ATLANTA – Georgia’s 2020 legislative session opened Monday, bringing a flurry of activity back to the state Capitol. As lawmakers returned, they saw quick movement on legislation seeking to protect consumers from unexpected medical bills and tighten sales tax collection by online businesses. They also heard Gov. Brian Kemp outline his agenda in the annual State of the State address.
Here is a look at some of the action under the gold dome during the opening week:
STATE OF THE STATE
Kemp delivered his second annual State of the State address Thursday and forecast several of his legislative priorities for the year. Chief among them is delivering a pay raise of $2,000 for public school teachers at an estimated total cost of more than $380 million. It’s part two of a campaign promise to raise teacher pay by $5,000 after Kemp was able to secure a $3,000 raise last year. Kemp also said he wants to make adoptions easier and reform medical billing practices. Kemp is proposing an increase to the adoption tax credit from $2,000 to $6,000 and lowering the minimum age for a person to adopt a child from 25 to 21.
Recently retired Republican U.S. Sen. Johnny Isakson attended the address and was recognized by Kemp as “one of Georgia’s finest.” Kemp announced the creation of a faculty position at the University of Georgia to research treatments for Parkinson’s disease. Isakson’s diagnosis with Parkinson’s contributed to his decision to retire.
BREWING BUDGET BATTLE?
While Kemp favors the teacher pay raise, House Republican leaders have made it clear that they view cutting the state’s top income tax rate for the second year in a row as a top priority. In a year where state revenue collections have fallen short of projections, it may not be possible to fully deliver on both.
A cut in Georgia’s top income tax rate from 6% to 5.75% started in 2019, and another cut to 5.5% was planned for this year. That could cost the state government $550 million in the next budget if lawmakers make it retroactive to Jan. 1.
Republican House Speaker David Ralston of Blue Ridge said Thursday that he views delivering the tax cut as a “commitment” made to Georgia taxpayers. The proposed budget Kemp released Thursday doesn’t include the second phase of the income tax cut.
UNEXPECTED MEDICAL BILLING
Another priority Kemp identified in his State of the State speech was implementing changes to protect consumers from what he called “surprise” medical billing.
“An out of network specialist, a procedure that wasn’t approved or covered, nights in the hospital that didn’t meet the requirements,” Kemp said. “Families are living on a prayer because the system is rigged against them.”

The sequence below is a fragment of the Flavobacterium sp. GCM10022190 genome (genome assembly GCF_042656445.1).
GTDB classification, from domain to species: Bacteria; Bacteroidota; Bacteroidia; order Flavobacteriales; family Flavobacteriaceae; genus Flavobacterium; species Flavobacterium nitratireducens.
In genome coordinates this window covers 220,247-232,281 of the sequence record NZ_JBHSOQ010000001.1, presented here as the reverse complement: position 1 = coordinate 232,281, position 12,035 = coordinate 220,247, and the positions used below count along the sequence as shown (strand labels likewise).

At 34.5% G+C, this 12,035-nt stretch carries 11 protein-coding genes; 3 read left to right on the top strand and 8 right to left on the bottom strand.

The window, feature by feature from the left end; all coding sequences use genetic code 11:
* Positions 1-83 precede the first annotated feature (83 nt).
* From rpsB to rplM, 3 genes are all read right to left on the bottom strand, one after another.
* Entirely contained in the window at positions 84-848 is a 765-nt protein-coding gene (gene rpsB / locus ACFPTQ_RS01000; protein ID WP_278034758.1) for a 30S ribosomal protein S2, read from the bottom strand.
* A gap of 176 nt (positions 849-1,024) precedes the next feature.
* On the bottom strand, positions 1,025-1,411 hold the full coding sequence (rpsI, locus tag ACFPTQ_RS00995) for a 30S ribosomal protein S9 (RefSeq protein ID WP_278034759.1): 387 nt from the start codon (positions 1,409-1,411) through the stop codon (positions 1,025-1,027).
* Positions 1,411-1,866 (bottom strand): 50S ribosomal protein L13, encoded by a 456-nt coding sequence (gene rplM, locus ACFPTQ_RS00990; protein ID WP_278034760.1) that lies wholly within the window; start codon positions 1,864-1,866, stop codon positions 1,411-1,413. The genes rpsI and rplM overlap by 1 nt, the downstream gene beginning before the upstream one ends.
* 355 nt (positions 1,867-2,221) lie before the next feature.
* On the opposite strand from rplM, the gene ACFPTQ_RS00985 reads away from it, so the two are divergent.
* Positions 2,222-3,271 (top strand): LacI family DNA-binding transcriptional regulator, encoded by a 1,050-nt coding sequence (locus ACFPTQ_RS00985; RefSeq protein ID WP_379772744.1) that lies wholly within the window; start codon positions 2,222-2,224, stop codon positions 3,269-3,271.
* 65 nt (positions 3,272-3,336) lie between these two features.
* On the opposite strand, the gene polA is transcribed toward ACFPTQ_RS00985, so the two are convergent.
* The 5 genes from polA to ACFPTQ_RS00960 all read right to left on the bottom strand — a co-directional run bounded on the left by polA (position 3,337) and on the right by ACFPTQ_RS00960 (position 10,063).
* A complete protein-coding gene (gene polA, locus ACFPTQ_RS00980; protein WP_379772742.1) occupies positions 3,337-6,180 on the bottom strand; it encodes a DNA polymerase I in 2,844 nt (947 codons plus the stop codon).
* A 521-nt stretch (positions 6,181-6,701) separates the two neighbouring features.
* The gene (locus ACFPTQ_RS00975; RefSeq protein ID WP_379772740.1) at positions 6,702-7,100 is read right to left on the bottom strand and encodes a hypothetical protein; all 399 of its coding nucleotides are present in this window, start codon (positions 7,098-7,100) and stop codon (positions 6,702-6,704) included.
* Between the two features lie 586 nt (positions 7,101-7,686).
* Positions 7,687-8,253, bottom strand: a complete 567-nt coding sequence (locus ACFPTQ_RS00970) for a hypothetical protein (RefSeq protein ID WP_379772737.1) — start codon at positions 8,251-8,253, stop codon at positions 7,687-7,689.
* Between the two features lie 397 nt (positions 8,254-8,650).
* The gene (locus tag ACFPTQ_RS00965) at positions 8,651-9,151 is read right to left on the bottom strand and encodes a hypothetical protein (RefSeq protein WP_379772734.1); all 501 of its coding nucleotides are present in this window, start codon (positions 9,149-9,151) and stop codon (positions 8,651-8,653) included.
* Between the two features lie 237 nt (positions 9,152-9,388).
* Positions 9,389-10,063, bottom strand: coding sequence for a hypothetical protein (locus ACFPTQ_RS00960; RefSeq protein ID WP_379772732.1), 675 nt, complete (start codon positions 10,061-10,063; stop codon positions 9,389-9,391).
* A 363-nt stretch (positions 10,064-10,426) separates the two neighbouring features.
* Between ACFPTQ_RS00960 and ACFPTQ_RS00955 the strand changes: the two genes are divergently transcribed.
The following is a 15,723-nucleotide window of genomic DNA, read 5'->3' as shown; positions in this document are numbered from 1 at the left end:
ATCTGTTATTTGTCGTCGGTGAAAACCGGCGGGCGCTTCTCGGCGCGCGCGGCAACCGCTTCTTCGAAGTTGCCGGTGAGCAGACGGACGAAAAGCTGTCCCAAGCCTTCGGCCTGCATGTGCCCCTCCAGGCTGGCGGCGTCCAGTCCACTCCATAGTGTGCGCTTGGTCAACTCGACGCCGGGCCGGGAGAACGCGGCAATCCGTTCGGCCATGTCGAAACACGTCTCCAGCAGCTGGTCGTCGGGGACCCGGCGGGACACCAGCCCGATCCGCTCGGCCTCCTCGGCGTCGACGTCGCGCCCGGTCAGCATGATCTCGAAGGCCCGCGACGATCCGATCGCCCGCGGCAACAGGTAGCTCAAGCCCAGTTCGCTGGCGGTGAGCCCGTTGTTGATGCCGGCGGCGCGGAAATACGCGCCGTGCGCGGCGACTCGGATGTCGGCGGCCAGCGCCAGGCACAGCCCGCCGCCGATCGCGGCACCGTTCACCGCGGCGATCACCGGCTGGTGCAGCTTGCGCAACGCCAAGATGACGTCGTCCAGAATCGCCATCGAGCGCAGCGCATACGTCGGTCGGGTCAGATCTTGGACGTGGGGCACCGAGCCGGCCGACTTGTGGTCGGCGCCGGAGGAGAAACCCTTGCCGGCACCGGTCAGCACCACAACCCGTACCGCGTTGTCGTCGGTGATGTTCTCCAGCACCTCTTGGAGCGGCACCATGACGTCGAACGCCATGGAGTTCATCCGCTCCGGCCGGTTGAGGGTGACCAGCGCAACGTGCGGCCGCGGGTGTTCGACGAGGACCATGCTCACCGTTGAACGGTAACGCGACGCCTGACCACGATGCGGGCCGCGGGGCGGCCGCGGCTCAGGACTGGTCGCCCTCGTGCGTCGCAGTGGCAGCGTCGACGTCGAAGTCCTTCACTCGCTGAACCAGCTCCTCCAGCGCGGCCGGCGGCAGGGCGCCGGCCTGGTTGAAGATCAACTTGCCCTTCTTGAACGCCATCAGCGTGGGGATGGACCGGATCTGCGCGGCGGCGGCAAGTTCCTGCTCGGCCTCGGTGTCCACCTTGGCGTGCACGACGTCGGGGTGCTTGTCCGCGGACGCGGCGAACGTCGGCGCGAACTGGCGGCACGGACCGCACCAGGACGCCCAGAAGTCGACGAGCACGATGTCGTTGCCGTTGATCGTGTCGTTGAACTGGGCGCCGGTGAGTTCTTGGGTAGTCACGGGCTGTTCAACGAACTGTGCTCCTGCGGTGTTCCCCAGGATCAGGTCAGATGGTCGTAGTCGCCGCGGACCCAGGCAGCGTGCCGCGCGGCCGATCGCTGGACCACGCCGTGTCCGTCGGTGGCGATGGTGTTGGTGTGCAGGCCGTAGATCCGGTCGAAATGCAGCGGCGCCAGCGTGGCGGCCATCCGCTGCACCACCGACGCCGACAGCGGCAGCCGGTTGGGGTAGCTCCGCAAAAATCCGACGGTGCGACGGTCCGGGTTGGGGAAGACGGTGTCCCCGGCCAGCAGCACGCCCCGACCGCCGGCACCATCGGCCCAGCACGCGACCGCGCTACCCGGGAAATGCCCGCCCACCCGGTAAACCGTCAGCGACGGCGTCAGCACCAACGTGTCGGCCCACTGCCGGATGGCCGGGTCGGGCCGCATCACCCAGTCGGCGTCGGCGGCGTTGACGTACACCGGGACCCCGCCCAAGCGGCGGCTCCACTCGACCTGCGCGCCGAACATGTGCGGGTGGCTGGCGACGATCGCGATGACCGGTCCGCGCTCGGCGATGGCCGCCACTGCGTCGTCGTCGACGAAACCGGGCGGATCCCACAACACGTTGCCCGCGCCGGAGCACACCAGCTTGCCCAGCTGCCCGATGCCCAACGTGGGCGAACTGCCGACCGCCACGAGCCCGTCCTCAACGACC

Lawmakers are working on the issue. GOP Sen. Chuck Hufstetler of Rome introduced a bill Tuesday that would provide some protections.
Hufstetler said Monday that a proposal dealing with the issue was passed by the Senate last year, but stalled in the House Insurance Committee. He said he thinks his latest bill will meet less resistance and “we can take care of it early in the session.”
It is not yet clear whether doctors’ associations and insurance companies are on board with the approach.
TAXES ON INTERNET SALES
Lawmakers struck a deal to tighten sales tax collection by online businesses including Amazon, eBay and Airbnb, after the effort got hung up last year over whether ride-hailing services like Uber would be included. The House and Senate both approved a compromise version Thursday, sending it to Kemp’s desk. The measure aims to collect sales taxes from third-party sellers that use online marketplaces to conduct business. The bill does not include an exemption for ride-hailing services, but Hufstetler said lawmakers are likely to consider a separate bill setting a flat tax rate of 50 cents a ride later this session.
“The key with this is that we have a lot of internet sales in Georgia, we have other brick and mortar stores in Georgia, we’re trying to put them on a level playing field,” said Democrat and Senate Minority Leader Steve Henson, who was part of the House-Senate conference committee. The measure would take effect April 1, meaning it could bolster state revenue in the current budget year and possibly ease some budget concerns.